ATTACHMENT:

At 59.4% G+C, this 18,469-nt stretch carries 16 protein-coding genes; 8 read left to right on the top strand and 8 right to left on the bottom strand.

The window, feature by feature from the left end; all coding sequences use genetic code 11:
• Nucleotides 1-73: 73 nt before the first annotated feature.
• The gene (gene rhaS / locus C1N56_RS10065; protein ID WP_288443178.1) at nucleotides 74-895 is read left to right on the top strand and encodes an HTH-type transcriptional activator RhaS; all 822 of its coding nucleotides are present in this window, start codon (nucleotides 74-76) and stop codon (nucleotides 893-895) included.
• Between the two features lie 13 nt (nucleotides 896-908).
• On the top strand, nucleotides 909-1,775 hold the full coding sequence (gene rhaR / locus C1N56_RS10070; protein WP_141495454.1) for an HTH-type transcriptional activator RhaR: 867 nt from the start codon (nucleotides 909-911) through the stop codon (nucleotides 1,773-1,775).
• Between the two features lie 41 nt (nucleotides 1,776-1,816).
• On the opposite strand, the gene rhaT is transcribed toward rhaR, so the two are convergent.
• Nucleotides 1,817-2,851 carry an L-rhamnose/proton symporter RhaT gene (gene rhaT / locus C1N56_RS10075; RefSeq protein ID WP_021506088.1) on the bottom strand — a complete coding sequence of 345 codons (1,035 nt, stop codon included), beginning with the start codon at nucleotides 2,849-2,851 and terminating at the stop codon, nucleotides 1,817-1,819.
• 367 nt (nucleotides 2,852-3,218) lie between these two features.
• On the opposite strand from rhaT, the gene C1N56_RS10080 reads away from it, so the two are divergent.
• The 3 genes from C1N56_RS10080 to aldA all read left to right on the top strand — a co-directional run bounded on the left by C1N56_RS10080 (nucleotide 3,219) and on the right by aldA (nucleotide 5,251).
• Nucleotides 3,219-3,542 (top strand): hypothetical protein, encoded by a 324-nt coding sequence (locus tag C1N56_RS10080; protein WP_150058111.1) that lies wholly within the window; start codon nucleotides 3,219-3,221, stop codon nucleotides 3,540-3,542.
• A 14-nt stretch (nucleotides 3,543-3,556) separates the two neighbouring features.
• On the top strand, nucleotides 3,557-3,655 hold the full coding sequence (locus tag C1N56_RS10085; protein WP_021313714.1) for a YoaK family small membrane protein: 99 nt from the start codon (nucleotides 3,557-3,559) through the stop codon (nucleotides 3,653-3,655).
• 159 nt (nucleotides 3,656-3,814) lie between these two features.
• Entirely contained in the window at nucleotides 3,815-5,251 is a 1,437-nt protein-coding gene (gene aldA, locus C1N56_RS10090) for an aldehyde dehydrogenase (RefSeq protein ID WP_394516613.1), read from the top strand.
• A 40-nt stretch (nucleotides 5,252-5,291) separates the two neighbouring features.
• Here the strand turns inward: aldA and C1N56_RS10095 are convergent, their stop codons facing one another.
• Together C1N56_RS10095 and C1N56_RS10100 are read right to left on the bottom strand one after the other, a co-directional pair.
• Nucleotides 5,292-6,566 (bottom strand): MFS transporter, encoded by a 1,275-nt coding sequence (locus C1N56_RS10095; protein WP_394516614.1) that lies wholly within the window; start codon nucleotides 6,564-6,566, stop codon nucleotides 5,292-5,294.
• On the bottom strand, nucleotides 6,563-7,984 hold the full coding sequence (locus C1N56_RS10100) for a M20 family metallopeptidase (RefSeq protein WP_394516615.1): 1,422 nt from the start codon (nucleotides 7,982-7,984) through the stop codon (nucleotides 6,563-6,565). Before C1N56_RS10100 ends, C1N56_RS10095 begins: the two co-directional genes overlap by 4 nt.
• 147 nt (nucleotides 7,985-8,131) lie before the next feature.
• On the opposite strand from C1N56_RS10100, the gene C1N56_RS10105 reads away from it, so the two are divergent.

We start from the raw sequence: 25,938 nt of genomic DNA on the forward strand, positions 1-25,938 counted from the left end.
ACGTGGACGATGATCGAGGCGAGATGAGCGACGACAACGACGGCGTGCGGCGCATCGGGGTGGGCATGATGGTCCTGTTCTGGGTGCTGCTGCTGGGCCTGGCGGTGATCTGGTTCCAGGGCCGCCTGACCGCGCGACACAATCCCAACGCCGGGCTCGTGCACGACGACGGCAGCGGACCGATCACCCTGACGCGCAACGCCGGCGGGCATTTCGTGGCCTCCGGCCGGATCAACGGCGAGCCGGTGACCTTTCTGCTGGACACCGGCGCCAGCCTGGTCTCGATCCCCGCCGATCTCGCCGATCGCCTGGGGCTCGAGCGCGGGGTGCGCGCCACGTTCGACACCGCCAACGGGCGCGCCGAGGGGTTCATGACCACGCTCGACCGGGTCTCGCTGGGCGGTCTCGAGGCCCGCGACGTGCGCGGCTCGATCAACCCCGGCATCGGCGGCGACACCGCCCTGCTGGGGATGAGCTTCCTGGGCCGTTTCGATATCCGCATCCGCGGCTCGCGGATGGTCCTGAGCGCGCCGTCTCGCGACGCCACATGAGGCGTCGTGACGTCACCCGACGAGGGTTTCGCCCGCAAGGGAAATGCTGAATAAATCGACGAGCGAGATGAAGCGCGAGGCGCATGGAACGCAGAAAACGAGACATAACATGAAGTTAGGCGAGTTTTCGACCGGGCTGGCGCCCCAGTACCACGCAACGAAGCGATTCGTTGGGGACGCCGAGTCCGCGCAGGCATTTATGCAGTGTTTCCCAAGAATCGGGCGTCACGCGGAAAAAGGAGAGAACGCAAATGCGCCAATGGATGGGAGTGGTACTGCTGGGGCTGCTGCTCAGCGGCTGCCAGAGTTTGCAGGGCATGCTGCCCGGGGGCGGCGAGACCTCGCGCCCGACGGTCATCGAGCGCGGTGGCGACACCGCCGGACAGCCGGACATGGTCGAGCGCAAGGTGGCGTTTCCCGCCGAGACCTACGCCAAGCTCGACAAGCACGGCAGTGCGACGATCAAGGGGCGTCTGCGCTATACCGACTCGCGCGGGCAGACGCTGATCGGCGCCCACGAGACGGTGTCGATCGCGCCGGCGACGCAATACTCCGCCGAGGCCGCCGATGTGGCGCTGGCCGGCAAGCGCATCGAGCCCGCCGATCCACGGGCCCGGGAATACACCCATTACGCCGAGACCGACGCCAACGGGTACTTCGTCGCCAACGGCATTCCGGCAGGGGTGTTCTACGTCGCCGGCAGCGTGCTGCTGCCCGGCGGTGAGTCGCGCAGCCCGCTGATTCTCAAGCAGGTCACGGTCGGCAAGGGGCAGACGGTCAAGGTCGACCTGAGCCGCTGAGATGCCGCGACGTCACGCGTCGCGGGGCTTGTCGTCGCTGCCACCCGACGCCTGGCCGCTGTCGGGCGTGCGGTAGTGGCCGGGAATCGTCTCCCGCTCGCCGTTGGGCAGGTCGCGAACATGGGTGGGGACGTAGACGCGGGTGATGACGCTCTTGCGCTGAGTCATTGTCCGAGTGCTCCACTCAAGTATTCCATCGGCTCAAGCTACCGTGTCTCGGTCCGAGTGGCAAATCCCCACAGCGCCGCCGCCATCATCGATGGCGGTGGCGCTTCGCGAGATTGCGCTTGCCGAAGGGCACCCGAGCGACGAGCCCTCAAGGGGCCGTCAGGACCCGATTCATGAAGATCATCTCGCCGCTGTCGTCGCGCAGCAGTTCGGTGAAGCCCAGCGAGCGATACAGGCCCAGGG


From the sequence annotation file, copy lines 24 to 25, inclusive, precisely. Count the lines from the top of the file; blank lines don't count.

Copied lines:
• On the opposite strand from C1N56_RS10100, the gene C1N56_RS10105 reads away from it, so the two are divergent.

We start from the raw sequence: 25,938 nt of genomic DNA on the forward strand, positions 1-25,938 counted from the left end.